The media, Shanmugam argued, “should be a neutral medium for conveying news—with commentary clearly separate from news; it should report fully and fairly what goes on.” Singaporean authorities believe the media “can probe, ask inconvenient questions, and expose wrongdoing; it should not join the political fray and become a political actor. It should not campaign for or against a policy position.” Journalists who in the government’s view fail to meet these standards can be subject to legal action, including prosecution under Singapore’s punitive libel laws.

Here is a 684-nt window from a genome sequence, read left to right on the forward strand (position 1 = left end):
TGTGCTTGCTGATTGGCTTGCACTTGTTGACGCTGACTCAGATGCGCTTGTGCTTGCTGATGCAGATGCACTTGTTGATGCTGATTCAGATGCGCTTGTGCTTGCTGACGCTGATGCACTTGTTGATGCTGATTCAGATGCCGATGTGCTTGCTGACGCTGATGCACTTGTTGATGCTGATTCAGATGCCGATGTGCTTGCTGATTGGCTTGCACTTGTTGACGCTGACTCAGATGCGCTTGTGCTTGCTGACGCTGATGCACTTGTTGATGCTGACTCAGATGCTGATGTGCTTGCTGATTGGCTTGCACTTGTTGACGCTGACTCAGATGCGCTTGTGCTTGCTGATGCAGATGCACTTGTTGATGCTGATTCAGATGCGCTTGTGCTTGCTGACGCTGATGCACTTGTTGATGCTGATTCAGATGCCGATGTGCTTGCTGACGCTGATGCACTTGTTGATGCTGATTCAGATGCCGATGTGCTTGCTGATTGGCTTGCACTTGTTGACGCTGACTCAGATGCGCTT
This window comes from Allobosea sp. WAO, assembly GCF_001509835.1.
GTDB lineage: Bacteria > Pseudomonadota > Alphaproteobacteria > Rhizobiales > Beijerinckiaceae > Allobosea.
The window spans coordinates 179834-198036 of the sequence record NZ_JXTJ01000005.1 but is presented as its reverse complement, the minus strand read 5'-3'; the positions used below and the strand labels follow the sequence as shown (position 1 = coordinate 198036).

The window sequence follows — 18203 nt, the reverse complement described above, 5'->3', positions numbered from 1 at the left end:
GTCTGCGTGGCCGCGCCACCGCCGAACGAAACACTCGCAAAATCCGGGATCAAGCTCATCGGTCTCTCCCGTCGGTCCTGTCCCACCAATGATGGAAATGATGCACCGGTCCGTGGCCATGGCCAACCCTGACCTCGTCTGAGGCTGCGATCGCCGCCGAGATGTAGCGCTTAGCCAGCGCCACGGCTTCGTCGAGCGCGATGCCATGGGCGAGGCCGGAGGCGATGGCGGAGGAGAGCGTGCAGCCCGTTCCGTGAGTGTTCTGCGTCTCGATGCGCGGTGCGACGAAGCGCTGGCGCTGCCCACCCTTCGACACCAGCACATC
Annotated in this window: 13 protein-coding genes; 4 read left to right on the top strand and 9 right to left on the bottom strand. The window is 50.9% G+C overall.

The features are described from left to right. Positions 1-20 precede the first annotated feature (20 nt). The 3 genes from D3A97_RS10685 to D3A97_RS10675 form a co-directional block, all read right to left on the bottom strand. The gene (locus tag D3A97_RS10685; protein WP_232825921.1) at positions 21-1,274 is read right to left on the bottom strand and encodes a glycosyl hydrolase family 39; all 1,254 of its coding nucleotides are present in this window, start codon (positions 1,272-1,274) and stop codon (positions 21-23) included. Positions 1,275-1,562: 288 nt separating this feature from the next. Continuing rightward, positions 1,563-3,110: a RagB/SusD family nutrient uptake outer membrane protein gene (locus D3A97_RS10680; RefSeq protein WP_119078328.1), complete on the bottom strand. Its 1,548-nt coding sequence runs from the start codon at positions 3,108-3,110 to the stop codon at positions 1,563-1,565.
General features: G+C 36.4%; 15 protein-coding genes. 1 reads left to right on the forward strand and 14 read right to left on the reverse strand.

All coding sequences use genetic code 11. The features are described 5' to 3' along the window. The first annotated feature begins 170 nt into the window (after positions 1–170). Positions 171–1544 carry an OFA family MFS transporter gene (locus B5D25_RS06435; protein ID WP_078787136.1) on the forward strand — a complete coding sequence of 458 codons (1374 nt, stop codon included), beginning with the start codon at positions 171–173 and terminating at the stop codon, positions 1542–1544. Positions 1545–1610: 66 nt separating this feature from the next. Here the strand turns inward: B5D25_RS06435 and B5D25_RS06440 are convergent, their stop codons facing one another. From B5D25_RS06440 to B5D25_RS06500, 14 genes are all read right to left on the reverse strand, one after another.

Journalists and press freedom organizations seeking to advance their position with individual governments can and should make all sorts of pragmatic arguments. They can argue with clear justification that a free media is necessary to limit corruption, ensure government accountability, improve the delivery of government services, ensure efficient administration of justice, increase transparency, mediate internal conflict, improve investor confidence, and enhance economic performance. All of these arguments are supported by numerous studies. But the problem with any press freedom argument based on positive outcomes is that it opens the door for governments to impose restrictions if the desired outcomes are not achieved and meanwhile blame the failure to achieve results on poor performance by the media.